Tuesday, May 1, 2012

Drive-by learning through patch reviews

This came up on the linuxwacom-devel list today and I think it warrants further spread through this post.

Different projects have different patch review requirements but the biggest difference is pre-review and post-review. That is, do patches get reviewed before or after they hit the repositories. Not too long ago, the X server employed a post-review process. Everyone with access pushed and bugs would get discovered by those reading commit logs. Patches that ended up on the list were mainly from those that didn't have commit access. Beginning with server 1.8 we introduced a hard review requirement and every patch to make it into the repos ended up on the list, so we switched from post-review to pre-review.

Aside from enforcing that someone gives the formal ACK for a patch, a side-effects is to allow for a passive "drive-by" learning of the code base. Rather than having to explicitly look up commit logs, patches are delivered into one's inbox, outlining where the development currently happens, what it is about and - perhaps most importantly - issues that may have been caused bugs in rejected patches. Ideally that is then archived, so you can link to that discussion later.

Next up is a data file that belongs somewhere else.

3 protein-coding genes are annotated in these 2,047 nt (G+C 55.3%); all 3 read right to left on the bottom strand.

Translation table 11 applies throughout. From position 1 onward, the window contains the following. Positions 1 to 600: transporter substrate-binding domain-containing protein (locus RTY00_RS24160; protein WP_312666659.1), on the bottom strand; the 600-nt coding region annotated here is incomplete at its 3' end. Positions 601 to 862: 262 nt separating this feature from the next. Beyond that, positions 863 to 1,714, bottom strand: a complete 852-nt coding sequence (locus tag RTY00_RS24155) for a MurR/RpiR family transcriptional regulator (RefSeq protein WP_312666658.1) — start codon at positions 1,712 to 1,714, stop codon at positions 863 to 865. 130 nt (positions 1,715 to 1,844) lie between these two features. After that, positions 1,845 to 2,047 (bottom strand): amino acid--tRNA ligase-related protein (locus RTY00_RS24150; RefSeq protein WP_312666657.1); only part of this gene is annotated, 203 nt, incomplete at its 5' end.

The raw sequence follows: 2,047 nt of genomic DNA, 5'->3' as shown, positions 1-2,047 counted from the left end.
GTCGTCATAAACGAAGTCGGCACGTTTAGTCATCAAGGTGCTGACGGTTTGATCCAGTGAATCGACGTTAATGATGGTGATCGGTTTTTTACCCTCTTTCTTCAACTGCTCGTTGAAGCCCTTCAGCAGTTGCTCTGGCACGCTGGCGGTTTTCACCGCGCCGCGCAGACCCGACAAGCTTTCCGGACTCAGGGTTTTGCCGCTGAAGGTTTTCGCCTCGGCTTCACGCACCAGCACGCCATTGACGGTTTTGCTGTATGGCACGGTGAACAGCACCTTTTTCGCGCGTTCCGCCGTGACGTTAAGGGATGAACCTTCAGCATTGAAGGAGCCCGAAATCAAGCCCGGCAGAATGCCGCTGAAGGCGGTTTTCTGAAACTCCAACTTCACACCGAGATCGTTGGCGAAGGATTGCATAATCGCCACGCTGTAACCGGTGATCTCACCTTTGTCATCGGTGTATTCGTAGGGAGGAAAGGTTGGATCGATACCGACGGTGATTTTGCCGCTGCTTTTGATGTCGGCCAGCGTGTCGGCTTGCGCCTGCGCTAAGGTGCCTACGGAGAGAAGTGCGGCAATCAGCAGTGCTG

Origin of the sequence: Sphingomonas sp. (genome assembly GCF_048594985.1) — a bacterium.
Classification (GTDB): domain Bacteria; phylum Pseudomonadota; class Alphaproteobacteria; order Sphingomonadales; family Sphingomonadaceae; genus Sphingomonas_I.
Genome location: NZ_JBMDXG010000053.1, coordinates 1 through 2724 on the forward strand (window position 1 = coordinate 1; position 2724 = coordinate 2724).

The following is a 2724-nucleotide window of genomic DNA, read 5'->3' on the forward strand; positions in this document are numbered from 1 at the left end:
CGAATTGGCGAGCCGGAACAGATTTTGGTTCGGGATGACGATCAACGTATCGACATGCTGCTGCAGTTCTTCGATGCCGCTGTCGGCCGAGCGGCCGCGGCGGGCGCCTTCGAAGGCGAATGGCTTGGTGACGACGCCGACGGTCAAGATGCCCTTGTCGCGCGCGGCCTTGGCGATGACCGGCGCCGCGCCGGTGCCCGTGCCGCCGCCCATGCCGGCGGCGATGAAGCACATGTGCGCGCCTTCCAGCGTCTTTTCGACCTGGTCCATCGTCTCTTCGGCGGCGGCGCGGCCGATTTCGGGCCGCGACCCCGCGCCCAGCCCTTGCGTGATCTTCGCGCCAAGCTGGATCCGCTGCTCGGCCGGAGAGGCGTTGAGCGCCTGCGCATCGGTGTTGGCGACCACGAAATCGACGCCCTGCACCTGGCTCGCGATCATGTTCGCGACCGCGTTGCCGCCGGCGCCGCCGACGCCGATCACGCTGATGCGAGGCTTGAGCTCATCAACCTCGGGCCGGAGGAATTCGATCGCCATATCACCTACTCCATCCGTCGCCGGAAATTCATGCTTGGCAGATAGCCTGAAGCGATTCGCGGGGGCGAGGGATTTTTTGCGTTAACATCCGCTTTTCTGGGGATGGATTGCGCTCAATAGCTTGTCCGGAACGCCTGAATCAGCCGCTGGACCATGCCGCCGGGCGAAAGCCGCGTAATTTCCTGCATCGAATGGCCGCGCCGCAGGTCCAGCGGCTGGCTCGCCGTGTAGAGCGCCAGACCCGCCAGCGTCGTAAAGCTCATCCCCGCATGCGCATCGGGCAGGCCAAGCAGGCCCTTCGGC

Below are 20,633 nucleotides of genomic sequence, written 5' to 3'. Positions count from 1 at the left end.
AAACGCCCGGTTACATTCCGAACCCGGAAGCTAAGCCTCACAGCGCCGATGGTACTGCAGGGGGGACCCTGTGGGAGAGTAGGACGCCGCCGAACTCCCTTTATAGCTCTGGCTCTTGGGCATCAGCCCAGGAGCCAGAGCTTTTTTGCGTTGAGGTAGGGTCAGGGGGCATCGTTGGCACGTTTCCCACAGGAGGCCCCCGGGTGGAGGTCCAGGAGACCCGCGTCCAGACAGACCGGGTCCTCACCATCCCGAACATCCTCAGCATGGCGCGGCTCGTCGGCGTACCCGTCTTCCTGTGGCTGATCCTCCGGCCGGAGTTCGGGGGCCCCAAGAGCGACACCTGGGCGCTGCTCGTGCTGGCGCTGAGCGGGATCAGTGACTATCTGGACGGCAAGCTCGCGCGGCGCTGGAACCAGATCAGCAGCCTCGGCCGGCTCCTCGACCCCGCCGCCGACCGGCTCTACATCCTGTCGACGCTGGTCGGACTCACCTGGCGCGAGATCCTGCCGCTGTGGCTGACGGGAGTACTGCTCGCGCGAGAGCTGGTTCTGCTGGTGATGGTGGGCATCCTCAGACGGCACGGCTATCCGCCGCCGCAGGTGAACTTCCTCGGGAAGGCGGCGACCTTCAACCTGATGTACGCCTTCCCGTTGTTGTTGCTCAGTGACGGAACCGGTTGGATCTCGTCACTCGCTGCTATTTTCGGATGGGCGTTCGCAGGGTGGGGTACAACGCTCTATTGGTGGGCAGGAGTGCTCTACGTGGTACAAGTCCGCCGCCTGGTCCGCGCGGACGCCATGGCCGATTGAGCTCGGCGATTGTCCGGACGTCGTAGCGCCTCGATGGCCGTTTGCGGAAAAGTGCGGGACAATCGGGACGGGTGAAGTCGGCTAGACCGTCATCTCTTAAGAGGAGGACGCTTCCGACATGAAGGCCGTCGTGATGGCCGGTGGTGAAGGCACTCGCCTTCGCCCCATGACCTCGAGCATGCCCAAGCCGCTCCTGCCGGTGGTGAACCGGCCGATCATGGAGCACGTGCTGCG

The example I linked to from above is automake's INCLUDES versus AM_CPPFLAGS. I wouldn't have know about them if it wasn't for skimming through Gaetan's patches to various X.Org-related projects. That again allowed me to contribute a (in this case admittedly minor) patch to another project. And since that patch ended up on another list, the knowledge can spread on.

Next time when you think of committing directly to a repo, consider sending the patches out. Not just for review, but also to make learning easier for others.


Jackman said...

Thank you for another excellent post. The idea of pre-review is new to me (embarrassingly). Do you have references for automating pre-reviews with, for example, git? Thank you.

Peter Hutterer said...


pre-review just means you get someone to look at a patch before you push to your upstream repo. We do it by just generating patches through git-format-patch and git-send-email to a mailing list. That's as automated as it gets for me, there's value in sending it manually. Quite often I see issues in the mail viewer that I didn't spot in git diff and have to go back and re-do the patch :)